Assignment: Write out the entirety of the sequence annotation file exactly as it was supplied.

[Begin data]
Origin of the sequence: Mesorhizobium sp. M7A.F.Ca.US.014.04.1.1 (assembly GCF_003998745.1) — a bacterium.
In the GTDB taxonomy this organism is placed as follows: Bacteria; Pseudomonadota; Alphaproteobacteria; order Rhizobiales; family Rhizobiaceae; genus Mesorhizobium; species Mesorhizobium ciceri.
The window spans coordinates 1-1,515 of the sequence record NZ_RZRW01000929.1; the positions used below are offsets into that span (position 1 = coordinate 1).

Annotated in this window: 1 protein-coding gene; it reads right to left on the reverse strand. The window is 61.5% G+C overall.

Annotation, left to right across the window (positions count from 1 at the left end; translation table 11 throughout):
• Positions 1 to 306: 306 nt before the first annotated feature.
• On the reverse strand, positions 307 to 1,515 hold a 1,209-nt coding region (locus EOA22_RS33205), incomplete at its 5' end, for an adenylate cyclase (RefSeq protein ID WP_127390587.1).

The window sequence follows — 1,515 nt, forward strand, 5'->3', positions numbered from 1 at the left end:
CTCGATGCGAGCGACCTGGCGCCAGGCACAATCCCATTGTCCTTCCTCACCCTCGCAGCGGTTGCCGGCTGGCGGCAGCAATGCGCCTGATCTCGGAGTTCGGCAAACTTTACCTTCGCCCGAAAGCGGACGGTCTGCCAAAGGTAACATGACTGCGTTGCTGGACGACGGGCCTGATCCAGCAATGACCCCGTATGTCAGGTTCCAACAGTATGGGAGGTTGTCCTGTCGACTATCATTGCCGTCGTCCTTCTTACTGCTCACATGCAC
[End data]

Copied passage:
Origin of the sequence: Mesorhizobium sp. M7A.F.Ca.US.014.04.1.1 (assembly GCF_003998745.1) — a bacterium.
In the GTDB taxonomy this organism is placed as follows: Bacteria; Pseudomonadota; Alphaproteobacteria; order Rhizobiales; family Rhizobiaceae; genus Mesorhizobium; species Mesorhizobium ciceri.
The window spans coordinates 1-1,515 of the sequence record NZ_RZRW01000929.1; the positions used below are offsets into that span (position 1 = coordinate 1).

Annotated in this window: 1 protein-coding gene; it reads right to left on the reverse strand. The window is 61.5% G+C overall.

Annotation, left to right across the window (positions count from 1 at the left end; translation table 11 throughout):
• Positions 1 to 306: 306 nt before the first annotated feature.
• On the reverse strand, positions 307 to 1,515 hold a 1,209-nt coding region (locus EOA22_RS33205), incomplete at its 5' end, for an adenylate cyclase (RefSeq protein ID WP_127390587.1).

The window sequence follows — 1,515 nt, forward strand, 5'->3', positions numbered from 1 at the left end:
CTCGATGCGAGCGACCTGGCGCCAGGCACAATCCCATTGTCCTTCCTCACCCTCGCAGCGGTTGCCGGCTGGCGGCAGCAATGCGCCTGATCTCGGAGTTCGGCAAACTTTACCTTCGCCCGAAAGCGGACGGTCTGCCAAAGGTAACATGACTGCGTTGCTGGACGACGGGCCTGATCCAGCAATGACCCCGTATGTCAGGTTCCAACAGTATGGGAGGTTGTCCTGTCGACTATCATTGCCGTCGTCCTTCTTACTGCTCACATGCAC